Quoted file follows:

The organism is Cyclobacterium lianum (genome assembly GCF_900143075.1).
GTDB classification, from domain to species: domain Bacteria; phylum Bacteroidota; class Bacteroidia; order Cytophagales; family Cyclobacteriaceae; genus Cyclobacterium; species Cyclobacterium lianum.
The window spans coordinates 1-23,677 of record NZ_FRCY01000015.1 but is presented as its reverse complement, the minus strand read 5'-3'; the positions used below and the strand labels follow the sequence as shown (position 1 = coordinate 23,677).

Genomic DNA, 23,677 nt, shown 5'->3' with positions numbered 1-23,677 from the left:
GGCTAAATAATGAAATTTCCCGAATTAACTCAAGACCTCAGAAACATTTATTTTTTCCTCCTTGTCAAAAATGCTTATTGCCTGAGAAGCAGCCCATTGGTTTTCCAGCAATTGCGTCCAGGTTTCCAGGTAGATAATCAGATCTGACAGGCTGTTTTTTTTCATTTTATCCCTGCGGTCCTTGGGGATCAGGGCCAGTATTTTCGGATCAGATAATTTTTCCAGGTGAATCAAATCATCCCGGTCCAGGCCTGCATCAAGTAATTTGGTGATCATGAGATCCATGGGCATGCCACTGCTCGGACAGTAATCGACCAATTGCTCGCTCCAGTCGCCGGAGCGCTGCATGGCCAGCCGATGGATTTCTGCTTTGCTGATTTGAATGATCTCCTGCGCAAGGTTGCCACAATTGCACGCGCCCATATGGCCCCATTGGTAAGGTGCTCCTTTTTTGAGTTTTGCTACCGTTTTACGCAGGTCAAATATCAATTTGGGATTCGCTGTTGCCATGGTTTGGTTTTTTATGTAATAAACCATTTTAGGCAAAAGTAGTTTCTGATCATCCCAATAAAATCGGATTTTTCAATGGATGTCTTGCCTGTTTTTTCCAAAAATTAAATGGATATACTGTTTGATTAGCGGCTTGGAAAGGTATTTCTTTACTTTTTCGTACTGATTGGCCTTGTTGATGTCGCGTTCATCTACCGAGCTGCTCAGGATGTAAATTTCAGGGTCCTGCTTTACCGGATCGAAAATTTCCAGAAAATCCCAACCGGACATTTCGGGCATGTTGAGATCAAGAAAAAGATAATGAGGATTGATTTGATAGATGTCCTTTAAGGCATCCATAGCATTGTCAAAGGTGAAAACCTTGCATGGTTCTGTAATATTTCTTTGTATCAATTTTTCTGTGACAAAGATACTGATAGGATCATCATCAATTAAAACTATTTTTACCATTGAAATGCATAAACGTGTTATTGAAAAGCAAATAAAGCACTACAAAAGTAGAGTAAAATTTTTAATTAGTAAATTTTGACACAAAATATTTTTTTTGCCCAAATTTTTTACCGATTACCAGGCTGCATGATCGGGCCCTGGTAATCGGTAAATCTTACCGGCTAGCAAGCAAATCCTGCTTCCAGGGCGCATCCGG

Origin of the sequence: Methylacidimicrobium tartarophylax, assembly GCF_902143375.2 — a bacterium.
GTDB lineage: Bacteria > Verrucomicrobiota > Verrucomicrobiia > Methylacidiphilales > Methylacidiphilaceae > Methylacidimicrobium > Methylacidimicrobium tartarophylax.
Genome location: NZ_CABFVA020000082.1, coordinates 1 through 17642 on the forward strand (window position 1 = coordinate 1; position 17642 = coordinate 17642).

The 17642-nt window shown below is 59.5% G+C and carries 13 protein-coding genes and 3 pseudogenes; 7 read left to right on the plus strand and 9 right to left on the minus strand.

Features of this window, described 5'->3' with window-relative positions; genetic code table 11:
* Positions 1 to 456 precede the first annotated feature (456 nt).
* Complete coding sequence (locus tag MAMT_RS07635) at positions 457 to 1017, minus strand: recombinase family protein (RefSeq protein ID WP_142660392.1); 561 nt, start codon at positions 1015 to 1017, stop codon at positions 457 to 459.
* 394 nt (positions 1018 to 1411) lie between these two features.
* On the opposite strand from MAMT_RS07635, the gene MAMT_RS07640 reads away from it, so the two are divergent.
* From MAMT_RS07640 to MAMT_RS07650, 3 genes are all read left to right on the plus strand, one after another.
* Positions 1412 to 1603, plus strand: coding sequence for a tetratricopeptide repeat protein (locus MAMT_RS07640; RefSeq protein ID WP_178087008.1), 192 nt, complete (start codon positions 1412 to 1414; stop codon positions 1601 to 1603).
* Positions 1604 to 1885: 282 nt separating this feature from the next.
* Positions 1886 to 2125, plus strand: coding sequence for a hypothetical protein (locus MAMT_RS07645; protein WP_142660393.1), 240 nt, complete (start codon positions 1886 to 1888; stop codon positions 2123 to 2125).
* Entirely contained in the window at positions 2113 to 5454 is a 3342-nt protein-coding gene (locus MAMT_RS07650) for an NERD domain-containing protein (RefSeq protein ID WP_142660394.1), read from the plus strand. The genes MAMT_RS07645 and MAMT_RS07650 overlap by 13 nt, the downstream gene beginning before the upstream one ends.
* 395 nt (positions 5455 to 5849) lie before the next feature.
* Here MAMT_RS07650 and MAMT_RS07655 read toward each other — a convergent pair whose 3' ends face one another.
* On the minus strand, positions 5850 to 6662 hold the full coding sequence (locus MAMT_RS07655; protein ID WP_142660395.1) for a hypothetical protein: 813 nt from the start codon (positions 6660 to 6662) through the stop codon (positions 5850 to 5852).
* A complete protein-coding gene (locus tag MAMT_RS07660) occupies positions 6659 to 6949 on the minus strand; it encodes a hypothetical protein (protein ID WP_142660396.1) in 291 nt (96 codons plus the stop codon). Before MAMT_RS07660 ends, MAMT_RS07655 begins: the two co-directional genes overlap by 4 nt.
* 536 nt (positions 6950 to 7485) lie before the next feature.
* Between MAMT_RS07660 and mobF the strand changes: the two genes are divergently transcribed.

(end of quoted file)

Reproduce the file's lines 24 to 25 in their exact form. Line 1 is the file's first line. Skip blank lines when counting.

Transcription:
* 536 nt (positions 6950 to 7485) lie before the next feature.
* Between MAMT_RS07660 and mobF the strand changes: the two genes are divergently transcribed.